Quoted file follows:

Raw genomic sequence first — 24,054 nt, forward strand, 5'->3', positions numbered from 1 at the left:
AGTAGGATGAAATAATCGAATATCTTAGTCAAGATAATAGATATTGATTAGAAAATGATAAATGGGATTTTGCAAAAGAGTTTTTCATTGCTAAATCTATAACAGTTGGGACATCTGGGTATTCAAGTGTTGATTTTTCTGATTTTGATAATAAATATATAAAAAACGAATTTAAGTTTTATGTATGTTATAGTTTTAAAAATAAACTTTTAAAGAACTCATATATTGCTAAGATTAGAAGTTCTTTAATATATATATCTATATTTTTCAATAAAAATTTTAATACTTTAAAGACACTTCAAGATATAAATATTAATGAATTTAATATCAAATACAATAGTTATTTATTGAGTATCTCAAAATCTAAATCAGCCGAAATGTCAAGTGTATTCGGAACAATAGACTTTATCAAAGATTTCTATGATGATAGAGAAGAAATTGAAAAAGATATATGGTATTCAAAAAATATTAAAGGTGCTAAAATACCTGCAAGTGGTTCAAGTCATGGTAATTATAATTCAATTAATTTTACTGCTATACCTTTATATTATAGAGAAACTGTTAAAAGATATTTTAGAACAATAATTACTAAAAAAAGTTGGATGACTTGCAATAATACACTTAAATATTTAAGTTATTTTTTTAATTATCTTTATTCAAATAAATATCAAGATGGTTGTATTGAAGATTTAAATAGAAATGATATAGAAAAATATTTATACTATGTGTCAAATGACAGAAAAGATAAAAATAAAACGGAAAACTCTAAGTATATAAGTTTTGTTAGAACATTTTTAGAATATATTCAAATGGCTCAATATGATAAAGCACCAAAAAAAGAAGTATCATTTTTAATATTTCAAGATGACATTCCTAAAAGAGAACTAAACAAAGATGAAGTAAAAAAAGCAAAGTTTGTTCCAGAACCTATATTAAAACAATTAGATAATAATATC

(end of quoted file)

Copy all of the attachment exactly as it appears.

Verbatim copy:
Raw genomic sequence first — 24,054 nt, forward strand, 5'->3', positions numbered from 1 at the left:
AGTAGGATGAAATAATCGAATATCTTAGTCAAGATAATAGATATTGATTAGAAAATGATAAATGGGATTTTGCAAAAGAGTTTTTCATTGCTAAATCTATAACAGTTGGGACATCTGGGTATTCAAGTGTTGATTTTTCTGATTTTGATAATAAATATATAAAAAACGAATTTAAGTTTTATGTATGTTATAGTTTTAAAAATAAACTTTTAAAGAACTCATATATTGCTAAGATTAGAAGTTCTTTAATATATATATCTATATTTTTCAATAAAAATTTTAATACTTTAAAGACACTTCAAGATATAAATATTAATGAATTTAATATCAAATACAATAGTTATTTATTGAGTATCTCAAAATCTAAATCAGCCGAAATGTCAAGTGTATTCGGAACAATAGACTTTATCAAAGATTTCTATGATGATAGAGAAGAAATTGAAAAAGATATATGGTATTCAAAAAATATTAAAGGTGCTAAAATACCTGCAAGTGGTTCAAGTCATGGTAATTATAATTCAATTAATTTTACTGCTATACCTTTATATTATAGAGAAACTGTTAAAAGATATTTTAGAACAATAATTACTAAAAAAAGTTGGATGACTTGCAATAATACACTTAAATATTTAAGTTATTTTTTTAATTATCTTTATTCAAATAAATATCAAGATGGTTGTATTGAAGATTTAAATAGAAATGATATAGAAAAATATTTATACTATGTGTCAAATGACAGAAAAGATAAAAATAAAACGGAAAACTCTAAGTATATAAGTTTTGTTAGAACATTTTTAGAATATATTCAAATGGCTCAATATGATAAAGCACCAAAAAAAGAAGTATCATTTTTAATATTTCAAGATGACATTCCTAAAAGAGAACTAAACAAAGATGAAGTAAAAAAAGCAAAGTTTGTTCCAGAACCTATATTAAAACAATTAGATAATAATATC